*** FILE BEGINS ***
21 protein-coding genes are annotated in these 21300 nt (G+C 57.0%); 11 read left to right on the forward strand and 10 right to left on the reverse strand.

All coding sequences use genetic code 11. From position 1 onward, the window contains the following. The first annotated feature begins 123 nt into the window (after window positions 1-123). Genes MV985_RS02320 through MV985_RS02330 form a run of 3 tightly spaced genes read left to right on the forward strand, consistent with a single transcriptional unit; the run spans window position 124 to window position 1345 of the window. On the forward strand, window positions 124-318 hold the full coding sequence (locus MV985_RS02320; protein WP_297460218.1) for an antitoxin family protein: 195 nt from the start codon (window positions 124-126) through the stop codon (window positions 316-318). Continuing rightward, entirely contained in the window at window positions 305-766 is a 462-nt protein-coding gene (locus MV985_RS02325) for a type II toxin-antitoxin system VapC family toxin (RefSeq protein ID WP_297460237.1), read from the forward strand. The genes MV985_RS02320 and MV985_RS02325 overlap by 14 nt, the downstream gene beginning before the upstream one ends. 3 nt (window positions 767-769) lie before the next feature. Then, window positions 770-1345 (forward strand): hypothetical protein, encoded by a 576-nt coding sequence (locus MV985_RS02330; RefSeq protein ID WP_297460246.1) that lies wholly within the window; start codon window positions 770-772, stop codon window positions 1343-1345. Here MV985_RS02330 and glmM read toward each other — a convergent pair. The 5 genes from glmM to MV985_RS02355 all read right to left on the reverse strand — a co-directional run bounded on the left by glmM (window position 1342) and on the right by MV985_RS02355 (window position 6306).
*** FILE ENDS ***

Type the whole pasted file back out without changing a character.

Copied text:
21 protein-coding genes are annotated in these 21300 nt (G+C 57.0%); 11 read left to right on the forward strand and 10 right to left on the reverse strand.

All coding sequences use genetic code 11. From position 1 onward, the window contains the following. The first annotated feature begins 123 nt into the window (after window positions 1-123). Genes MV985_RS02320 through MV985_RS02330 form a run of 3 tightly spaced genes read left to right on the forward strand, consistent with a single transcriptional unit; the run spans window position 124 to window position 1345 of the window. On the forward strand, window positions 124-318 hold the full coding sequence (locus MV985_RS02320; protein WP_297460218.1) for an antitoxin family protein: 195 nt from the start codon (window positions 124-126) through the stop codon (window positions 316-318). Continuing rightward, entirely contained in the window at window positions 305-766 is a 462-nt protein-coding gene (locus MV985_RS02325) for a type II toxin-antitoxin system VapC family toxin (RefSeq protein ID WP_297460237.1), read from the forward strand. The genes MV985_RS02320 and MV985_RS02325 overlap by 14 nt, the downstream gene beginning before the upstream one ends. 3 nt (window positions 767-769) lie before the next feature. Then, window positions 770-1345 (forward strand): hypothetical protein, encoded by a 576-nt coding sequence (locus MV985_RS02330; RefSeq protein ID WP_297460246.1) that lies wholly within the window; start codon window positions 770-772, stop codon window positions 1343-1345. Here MV985_RS02330 and glmM read toward each other — a convergent pair. The 5 genes from glmM to MV985_RS02355 all read right to left on the reverse strand — a co-directional run bounded on the left by glmM (window position 1342) and on the right by MV985_RS02355 (window position 6306).